Final

Series: Game 2 of 2

Series tied 1-1 (as of 5/7)

Game 1: Wednesday, May 6
Toronto13Final
LA Angels1
Game 2: Thursday, May 7
Toronto1Final
LA Angels6

Blue Jays 1

(20-11, 9-7 away)

Angels 6

(13-14, 7-7 home)

    10:05 PM ET, May 7, 2009

    Angel Stadium of Anaheim, Anaheim, California 

    123456789 R H E
    TOR 000100000 1 3 2
    LAA 02100210 - 6 10 0

    W: J. Weaver (3-1)

    L: R. Ray (0-1)

    Weaver dominates Jays to give Angels easy win

    Associated Press

    ANAHEIM, Calif. -- The only time Los Angeles Angels pitcher Jered Weaver looked rattled was late in Thursday night's game against the Toronto Blue Jays when the home crowd reacted to a hockey score on the video board.

    Otherwise, the lanky right-hander had total focus on the job at hand.

    Why Weaver Won

    • Batters were 0-14 in at bats ending with offspeed pitches.

    • Weaver's slider was particularly effective. He got batters to swing and miss on 62 percent of his sliders compared to 13 percent coming into Thursday.

    • Weaver dominated right-handed batters. Coming into the game right-handed hitters were hitting .245 against Weaver, chasing 19 percent of pitches out of strike zone. Right-handers hit .095 (2-21) and chased 40 percent of balls of the strike zone.

    • Weaver threw 103 pitches for his first career complete game, facing 30 batters. In his last start May 1 at the Yankees, he threw 102 pitches in six innings and got a no decision.

    • Only six of the 30 batters Weaver faced saw more than four pitches.

    -- ESPN Stats & Information

    Weaver allowed three hits in his first career complete game, and the Angels cruised to a 6-1 victory over the Blue Jays.

    "We had [Lyle] Overbay in there getting ready to lock it in and the crowd goes crazy," Weaver said. "I had to step off a little bit."

    The distraction hardly registered. The Blue Jays entered with a major league-leading .297 batting average only to get tied up by Weaver, who retired 18 of the last 19 batters and finished with 103 pitches. Weaver's only mistake was a home run to Aaron Hill in the fourth.

    "The Blue Jays had been swinging the bats exceptionally and for him to come in there and hold them to a run and go the distance, it was pretty impressive," Angels catcher Jeff Mathis said.

    Toronto lost for just the second time in seven games, while Los Angeles won for the fourth time in five.

    The victory for Weaver (3-1) came one day after the Blue Jays embarrassed the Angels in a 13-1 victory, getting 15 hits.

    With four Angels starters on the disabled list -- John Lackey, Ervin Santana, Kelvim Escobar and Dustin Moseley -- it has been the perfect time for Weaver to assert himself.

    The only thing is that Weaver isn't doing anything different.

    "You just go out and take every game the same," Weaver said. "Just locate pitches. Don't try to outdo yourself and try to do too much. Just try to hit spots and for the most part I was able to do that tonight."

    Batting in the designated hitter spot for only the third time this season, catcher Mike Napoli gave the Angels a 2-0 lead in the second with his fifth homer.

    The Blue Jays and starter Robert Ray were hurt by some shaky defense in the third inning. The Angels' Chone Figgins reached on a bunt single, stole second and went to third when the throw from catcher Rod Barajas went into center field. Figgins scored on a sacrifice fly from Maicer Izturis.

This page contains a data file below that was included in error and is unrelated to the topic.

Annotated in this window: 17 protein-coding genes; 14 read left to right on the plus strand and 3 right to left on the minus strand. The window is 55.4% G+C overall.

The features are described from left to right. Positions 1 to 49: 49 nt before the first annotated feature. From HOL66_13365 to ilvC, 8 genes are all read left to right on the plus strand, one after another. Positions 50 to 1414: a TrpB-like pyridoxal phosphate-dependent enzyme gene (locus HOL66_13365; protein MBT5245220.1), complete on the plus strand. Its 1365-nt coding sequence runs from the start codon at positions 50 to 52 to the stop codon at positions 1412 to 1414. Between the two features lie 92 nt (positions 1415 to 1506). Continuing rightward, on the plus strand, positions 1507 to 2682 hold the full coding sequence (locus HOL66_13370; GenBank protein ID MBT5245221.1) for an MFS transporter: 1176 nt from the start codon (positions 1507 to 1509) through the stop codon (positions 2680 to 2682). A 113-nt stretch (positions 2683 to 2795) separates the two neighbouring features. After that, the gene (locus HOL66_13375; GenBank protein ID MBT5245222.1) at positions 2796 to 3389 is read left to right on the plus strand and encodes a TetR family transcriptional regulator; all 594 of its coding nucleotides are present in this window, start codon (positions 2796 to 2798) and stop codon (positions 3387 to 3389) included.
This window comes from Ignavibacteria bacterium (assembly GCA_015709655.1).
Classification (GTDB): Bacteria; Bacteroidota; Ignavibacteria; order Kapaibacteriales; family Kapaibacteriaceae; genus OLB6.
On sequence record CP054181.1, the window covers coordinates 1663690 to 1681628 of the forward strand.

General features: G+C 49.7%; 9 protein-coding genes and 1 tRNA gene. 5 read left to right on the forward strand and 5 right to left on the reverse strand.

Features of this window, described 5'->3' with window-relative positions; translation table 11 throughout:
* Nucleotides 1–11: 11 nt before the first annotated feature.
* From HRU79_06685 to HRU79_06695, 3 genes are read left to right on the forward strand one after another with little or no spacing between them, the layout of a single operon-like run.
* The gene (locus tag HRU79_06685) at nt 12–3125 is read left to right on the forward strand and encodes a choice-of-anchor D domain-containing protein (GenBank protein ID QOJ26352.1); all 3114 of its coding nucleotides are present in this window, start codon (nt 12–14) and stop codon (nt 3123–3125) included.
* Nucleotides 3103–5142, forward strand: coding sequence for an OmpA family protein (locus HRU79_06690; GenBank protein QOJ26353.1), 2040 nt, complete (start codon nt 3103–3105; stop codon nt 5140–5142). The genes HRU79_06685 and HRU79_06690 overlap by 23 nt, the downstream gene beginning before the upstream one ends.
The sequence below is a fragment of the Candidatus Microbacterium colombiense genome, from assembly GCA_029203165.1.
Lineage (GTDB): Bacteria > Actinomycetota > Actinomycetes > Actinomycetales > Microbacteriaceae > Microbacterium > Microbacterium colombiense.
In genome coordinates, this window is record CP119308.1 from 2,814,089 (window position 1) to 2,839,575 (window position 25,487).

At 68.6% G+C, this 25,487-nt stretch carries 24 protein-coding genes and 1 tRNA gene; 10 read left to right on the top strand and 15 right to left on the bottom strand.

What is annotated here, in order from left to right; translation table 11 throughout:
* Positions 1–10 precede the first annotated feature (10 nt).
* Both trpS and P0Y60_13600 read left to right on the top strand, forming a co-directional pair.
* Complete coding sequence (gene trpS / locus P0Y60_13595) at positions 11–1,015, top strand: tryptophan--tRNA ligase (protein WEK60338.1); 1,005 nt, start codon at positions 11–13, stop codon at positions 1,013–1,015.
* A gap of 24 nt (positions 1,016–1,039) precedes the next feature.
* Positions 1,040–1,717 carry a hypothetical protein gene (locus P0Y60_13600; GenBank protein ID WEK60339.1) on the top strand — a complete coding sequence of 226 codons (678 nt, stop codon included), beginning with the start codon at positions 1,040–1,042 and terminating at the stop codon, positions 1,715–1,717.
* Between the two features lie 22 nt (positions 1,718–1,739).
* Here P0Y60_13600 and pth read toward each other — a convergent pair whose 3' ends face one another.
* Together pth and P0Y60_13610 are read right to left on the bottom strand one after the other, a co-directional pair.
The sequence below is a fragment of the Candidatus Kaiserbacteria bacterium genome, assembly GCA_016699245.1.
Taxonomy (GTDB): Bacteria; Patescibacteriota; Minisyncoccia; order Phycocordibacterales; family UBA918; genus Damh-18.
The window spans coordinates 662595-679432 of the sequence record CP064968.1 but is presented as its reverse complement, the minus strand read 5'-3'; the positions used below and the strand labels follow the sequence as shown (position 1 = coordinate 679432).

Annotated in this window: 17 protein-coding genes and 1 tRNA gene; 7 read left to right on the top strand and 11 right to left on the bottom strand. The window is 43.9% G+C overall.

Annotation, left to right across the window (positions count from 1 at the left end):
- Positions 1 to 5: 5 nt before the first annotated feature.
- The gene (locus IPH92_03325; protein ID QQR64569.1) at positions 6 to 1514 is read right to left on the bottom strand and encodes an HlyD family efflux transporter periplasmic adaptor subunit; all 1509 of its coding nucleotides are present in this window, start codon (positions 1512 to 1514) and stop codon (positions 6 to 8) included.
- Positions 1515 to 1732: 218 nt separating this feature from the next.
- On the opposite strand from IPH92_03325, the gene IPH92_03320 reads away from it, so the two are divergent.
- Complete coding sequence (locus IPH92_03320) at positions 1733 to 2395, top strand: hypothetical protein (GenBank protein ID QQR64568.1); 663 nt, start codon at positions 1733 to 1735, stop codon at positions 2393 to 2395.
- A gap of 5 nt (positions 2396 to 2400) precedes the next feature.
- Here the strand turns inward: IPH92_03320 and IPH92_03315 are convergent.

Ray (0-1) settled down, though, retiring 11 of 12 batters starting with Izturis' sacrifice fly.

    Hill narrowed the Blue Jays' deficit to 3-1 in the fourth with a home run to left. It was not only Hill's team-leading eighth home run, it was also his major league-leading 50th hit.

    "[Weaver] is always deceptive," Hill said. "When you live on the outside corner like that, sometimes it's hard to pick up the ball. Gosh, when you throw [that many] pitches in nine innings, you're going to be successful. Every now and then you have to tip your cap. He did a great job."

    Weaver rebounded from Hill's home run to retire 11 consecutive batters, a run that was halted by Adam Lind's bloop single to center in the seventh inning.

    The Angels padded their lead when Kendry Morales hit his fifth homer with two outs in the sixth to give Los Angeles a 4-1 advantage.

    Napoli followed Morales' home run with a shot down the line that Blue Jays third baseman Scott Rolen failed to handle. It was ruled a double. Juan Rivera followed with an RBI single to center under the glove of Hill at second base.

    In the seventh inning, Barajas made his second error and again it came on stolen base by Figgins. Barajas' low throw bounced into center field allowing Figgins to take third, and Izturis followed with a run-scoring, broken-bat single to right.

    Game notes


    Blue Jays closer B.J. Ryan, on the DL since April 23, threw a scoreless inning at Single-A Dunedin. Blue Jays starter Casey Janssen, who had shoulder surgery in March 2008, made his third start for Dunedin, giving up one run over five innings. He will make at least one more rehab start. ... Two steals by Los Angeles' Chone Figgins gave him 250 for his career. ... The Angels are 7-1 when Maicer Izturis starts at shortstop.

    Copyright by STATS LLC and The Associated Press

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    Game Information

    StadiumAngel Stadium of Anaheim, Anaheim, CA
    Attendance41,007 (90.2% full) - % is based on regular season capacity
    Game Time2:06
    Weather78 degrees, clear
    Wind5 mph
    UmpiresHome Plate - Casey Moser, First Base - Rob Drake, Second Base - Paul Emmel, Third Base - Bill Hohn